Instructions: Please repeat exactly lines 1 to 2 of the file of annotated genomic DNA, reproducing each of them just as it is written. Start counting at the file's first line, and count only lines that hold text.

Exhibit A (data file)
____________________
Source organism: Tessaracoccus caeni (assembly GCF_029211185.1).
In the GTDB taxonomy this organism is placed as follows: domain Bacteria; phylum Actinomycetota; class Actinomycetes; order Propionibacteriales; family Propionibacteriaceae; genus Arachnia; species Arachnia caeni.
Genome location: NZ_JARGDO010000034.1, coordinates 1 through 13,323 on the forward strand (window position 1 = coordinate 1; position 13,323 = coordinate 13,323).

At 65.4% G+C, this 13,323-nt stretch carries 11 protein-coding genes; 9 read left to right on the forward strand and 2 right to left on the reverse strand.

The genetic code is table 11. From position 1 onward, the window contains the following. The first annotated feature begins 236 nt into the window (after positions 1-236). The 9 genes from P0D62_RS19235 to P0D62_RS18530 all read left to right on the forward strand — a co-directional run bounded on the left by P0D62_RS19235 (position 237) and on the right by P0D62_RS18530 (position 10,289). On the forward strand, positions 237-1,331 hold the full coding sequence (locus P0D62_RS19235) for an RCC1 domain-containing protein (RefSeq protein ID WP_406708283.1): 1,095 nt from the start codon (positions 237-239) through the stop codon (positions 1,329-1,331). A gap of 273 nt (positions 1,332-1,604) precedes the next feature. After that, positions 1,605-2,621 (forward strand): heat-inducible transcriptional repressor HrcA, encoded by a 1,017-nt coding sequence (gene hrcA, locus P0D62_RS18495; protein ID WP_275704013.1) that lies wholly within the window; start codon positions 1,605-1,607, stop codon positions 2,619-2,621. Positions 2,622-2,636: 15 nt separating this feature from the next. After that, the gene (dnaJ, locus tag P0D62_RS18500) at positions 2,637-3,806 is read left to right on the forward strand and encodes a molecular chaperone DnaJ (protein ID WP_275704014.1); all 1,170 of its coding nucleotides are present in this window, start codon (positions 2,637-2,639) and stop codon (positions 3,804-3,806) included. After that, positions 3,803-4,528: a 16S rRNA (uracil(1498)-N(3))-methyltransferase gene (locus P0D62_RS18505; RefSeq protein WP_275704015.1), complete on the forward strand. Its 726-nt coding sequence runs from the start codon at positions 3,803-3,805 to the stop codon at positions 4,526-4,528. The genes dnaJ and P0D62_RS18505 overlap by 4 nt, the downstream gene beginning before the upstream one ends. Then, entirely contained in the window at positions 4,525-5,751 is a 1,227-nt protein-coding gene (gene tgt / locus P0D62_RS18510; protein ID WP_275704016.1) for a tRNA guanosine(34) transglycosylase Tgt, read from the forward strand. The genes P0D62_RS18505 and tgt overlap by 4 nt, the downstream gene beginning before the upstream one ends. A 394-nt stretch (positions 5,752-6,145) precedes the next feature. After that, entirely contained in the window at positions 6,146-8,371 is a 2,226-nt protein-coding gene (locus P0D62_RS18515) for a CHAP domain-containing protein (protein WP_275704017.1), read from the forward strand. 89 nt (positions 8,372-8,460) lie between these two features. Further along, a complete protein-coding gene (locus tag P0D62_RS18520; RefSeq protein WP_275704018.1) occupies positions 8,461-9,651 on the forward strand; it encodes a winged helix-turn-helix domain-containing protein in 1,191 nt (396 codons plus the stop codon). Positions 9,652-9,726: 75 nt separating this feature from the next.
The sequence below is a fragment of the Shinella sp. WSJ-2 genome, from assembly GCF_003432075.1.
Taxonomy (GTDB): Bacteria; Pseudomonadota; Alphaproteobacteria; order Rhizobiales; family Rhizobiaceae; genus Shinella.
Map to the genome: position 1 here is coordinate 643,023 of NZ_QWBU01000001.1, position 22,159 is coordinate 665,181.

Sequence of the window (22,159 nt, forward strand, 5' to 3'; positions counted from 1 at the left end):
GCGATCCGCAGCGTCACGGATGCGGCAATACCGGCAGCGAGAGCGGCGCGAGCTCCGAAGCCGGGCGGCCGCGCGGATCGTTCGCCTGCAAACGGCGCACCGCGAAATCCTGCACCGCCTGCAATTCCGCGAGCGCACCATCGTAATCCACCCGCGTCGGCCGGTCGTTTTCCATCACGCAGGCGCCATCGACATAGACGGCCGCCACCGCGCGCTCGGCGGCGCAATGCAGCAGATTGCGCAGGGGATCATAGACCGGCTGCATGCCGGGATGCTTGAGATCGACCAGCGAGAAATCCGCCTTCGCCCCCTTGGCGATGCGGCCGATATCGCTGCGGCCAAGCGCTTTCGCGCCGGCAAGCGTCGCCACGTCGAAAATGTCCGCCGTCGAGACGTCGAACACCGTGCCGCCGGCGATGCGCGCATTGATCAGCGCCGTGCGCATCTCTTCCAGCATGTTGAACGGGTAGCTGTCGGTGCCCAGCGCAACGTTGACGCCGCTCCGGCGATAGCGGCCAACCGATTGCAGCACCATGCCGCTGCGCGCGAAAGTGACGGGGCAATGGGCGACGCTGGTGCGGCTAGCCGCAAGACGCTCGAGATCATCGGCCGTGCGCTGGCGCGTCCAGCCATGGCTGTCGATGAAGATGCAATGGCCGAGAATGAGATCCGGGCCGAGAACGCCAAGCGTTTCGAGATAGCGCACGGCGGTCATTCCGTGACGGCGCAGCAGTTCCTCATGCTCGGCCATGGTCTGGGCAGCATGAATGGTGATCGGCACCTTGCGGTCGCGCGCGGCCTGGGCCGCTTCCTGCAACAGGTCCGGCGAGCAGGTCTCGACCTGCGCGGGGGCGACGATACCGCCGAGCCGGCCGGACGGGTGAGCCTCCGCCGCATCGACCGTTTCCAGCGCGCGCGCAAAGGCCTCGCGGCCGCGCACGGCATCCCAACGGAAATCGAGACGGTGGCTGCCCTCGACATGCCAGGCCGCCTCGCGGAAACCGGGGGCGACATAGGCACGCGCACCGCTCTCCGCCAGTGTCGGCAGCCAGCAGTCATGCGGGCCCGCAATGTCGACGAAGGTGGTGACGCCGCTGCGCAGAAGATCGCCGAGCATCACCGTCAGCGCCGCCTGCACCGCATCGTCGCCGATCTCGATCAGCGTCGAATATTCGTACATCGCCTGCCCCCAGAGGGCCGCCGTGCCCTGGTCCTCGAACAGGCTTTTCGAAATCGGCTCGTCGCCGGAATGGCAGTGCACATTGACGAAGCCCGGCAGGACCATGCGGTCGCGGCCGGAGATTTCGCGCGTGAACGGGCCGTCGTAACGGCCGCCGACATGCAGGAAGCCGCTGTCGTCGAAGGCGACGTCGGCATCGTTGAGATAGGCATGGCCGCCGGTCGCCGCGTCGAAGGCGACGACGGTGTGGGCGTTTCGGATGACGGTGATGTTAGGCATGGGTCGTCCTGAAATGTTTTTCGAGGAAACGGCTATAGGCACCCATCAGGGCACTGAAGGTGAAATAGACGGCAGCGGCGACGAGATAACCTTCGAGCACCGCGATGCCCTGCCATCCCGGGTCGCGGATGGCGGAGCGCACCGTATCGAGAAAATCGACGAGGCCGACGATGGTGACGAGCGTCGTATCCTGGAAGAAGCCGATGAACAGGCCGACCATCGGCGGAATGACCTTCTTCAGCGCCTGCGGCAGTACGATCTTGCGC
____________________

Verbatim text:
Source organism: Tessaracoccus caeni (assembly GCF_029211185.1).
In the GTDB taxonomy this organism is placed as follows: domain Bacteria; phylum Actinomycetota; class Actinomycetes; order Propionibacteriales; family Propionibacteriaceae; genus Arachnia; species Arachnia caeni.